Cops' handling of assault claim by a woman who later died is criticised
Detectives who investigated a sexual assault complaint from a mental health patient who died within months of calling them have been reprimanded for their work on the case.
Detective Sergeant Mark Keane and Detective Dale Forman were criticised in a stinging Independent Police Conduct Authority report for failing to fully investigate claims that Tineke Foley had been raped by a male nurse at a Christchurch mental health facility.
Foley, an inpatient at the Seager Clinic at Christchurch's Princess Margaret Hospital, phoned police in October 2009 to complain she had been abused by a male nurse.
The following day, after speaking to Foley and a supervising nurse, Forman told the nurse at the centre of the allegations "the complaint will go no further".
Foley was released and died at her parents' Christchurch home in March 2010, aged 33. The coroner is investigating the death, a suspected suicide.
In a note left for her parents, she pleaded with them to get "justice" for her.
The IPCA report found Forman was not a trained specialist adult sexual assault investigator as was required under police policy and Foley was not formally interviewed by such a specialist.
"Had she been, she may have provided further clarification on the circumstances of the offending and whether there were potential witnesses," the report said.
"The alleged offending took place in public areas of the psychiatric clinic; therefore it is not impossible to envisage that a patient or staff member could have witnessed the offending without Tineke being aware."
The report also noted Forman did not formally interview the nurse or potential witnesses.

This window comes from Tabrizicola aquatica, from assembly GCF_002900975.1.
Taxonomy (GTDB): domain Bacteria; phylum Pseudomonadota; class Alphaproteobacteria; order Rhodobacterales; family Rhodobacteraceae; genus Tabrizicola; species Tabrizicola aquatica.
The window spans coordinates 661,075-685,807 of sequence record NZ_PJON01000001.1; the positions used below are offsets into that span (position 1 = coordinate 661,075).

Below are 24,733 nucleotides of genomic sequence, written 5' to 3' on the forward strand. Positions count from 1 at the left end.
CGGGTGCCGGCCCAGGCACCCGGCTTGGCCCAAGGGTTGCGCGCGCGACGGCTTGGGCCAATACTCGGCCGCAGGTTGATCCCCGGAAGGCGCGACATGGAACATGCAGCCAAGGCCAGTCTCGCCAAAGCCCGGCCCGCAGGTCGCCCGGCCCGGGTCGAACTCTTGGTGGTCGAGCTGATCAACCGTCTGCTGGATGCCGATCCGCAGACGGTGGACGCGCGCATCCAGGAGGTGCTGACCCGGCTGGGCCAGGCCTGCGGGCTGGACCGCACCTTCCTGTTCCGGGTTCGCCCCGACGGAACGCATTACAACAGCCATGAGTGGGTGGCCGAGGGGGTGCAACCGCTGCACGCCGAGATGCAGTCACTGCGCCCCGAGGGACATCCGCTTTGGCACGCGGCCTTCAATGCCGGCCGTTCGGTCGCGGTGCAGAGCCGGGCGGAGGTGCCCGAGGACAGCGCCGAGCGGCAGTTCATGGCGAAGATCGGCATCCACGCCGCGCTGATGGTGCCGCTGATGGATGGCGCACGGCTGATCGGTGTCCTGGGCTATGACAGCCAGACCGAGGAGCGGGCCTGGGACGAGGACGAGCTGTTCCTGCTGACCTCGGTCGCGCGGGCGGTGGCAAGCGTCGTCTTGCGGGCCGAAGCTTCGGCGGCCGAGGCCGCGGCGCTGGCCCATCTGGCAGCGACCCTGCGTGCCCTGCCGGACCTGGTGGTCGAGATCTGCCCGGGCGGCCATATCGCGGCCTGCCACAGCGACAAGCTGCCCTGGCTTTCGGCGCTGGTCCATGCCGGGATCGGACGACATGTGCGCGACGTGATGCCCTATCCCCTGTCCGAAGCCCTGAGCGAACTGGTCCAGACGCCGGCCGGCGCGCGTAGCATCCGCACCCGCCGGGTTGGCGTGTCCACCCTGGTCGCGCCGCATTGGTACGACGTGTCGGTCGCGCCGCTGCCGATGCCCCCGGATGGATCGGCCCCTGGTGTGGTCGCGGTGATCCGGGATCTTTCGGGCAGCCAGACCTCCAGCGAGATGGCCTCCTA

"This was unfair to (the nurse), who had no opportunity to give his version of events until he was interviewed on 24 June, 2010, eight months after Tineke made her complaint."
It added Forman "demonstrated that he had reached such a predetermined view on the outcome of the investigation before all the evidence had been assessed".
The conclusions state that Forman's "omissions and errors" were "unfair and undesirable".
Keane, the supervising officer, was also criticised for "poor oversight" of the case.
Tineke's mother Ebony Foley, a former rest home manager, said the IPCA report was partial vindication after a two-year battle which has cost her $10,000 in legal fees.
She hoped the coroner's ruling, due on November 8, which would have been Tineke's 36th birthday, would allow her to grieve finally for her "miracle" daughter.
She said Tineke was diagnosed with Asperger's syndrome and had bouts of severe mental problems since she was 16. Her mother believed Tineke had suffered sexual abuse as a child, which affected her as she reached adulthood.
Ebony, who moved to Taumarunui after her daughter's death, said: "She called herself a freak, but we never found her weird. She was our miracle. She was innocent and pure."
A separate inquiry by the Nursing Council's Professional Conduct Committee found Foley's "allegations were not supported by cogent and compelling evidence" and no further action was warranted.